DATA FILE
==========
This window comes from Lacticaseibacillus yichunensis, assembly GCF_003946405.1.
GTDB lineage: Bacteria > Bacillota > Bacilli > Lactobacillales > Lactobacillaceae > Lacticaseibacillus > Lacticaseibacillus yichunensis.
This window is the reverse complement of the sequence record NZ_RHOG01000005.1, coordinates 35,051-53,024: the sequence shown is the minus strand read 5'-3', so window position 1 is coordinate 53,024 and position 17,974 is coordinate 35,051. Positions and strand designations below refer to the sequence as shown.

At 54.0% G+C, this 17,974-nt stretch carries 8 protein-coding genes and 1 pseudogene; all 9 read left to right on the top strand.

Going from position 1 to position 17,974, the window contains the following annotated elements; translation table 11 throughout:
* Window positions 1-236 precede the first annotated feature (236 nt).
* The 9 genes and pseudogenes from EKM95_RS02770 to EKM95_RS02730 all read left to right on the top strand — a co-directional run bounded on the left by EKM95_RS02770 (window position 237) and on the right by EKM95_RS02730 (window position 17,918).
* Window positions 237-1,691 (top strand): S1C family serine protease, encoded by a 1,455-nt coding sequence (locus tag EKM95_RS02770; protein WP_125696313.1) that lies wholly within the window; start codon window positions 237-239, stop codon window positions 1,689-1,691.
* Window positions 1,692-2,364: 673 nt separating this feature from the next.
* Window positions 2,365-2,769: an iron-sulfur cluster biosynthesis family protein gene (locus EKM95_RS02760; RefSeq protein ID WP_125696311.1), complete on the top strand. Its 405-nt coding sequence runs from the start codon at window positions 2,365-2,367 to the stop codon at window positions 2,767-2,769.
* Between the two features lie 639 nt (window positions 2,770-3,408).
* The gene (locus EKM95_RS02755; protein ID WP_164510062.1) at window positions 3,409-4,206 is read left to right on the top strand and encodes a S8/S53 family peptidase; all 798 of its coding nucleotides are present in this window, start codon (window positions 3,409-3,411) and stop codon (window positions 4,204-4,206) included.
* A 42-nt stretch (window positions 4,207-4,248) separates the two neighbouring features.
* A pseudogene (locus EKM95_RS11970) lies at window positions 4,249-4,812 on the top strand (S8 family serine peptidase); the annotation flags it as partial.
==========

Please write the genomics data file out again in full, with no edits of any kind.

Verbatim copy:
This window comes from Lacticaseibacillus yichunensis, assembly GCF_003946405.1.
GTDB lineage: Bacteria > Bacillota > Bacilli > Lactobacillales > Lactobacillaceae > Lacticaseibacillus > Lacticaseibacillus yichunensis.
This window is the reverse complement of the sequence record NZ_RHOG01000005.1, coordinates 35,051-53,024: the sequence shown is the minus strand read 5'-3', so window position 1 is coordinate 53,024 and position 17,974 is coordinate 35,051. Positions and strand designations below refer to the sequence as shown.

At 54.0% G+C, this 17,974-nt stretch carries 8 protein-coding genes and 1 pseudogene; all 9 read left to right on the top strand.

Going from position 1 to position 17,974, the window contains the following annotated elements; translation table 11 throughout:
* Window positions 1-236 precede the first annotated feature (236 nt).
* The 9 genes and pseudogenes from EKM95_RS02770 to EKM95_RS02730 all read left to right on the top strand — a co-directional run bounded on the left by EKM95_RS02770 (window position 237) and on the right by EKM95_RS02730 (window position 17,918).
* Window positions 237-1,691 (top strand): S1C family serine protease, encoded by a 1,455-nt coding sequence (locus tag EKM95_RS02770; protein WP_125696313.1) that lies wholly within the window; start codon window positions 237-239, stop codon window positions 1,689-1,691.
* Window positions 1,692-2,364: 673 nt separating this feature from the next.
* Window positions 2,365-2,769: an iron-sulfur cluster biosynthesis family protein gene (locus EKM95_RS02760; RefSeq protein ID WP_125696311.1), complete on the top strand. Its 405-nt coding sequence runs from the start codon at window positions 2,365-2,367 to the stop codon at window positions 2,767-2,769.
* Between the two features lie 639 nt (window positions 2,770-3,408).
* The gene (locus EKM95_RS02755; protein ID WP_164510062.1) at window positions 3,409-4,206 is read left to right on the top strand and encodes a S8/S53 family peptidase; all 798 of its coding nucleotides are present in this window, start codon (window positions 3,409-3,411) and stop codon (window positions 4,204-4,206) included.
* A 42-nt stretch (window positions 4,207-4,248) separates the two neighbouring features.
* A pseudogene (locus EKM95_RS11970) lies at window positions 4,249-4,812 on the top strand (S8 family serine peptidase); the annotation flags it as partial.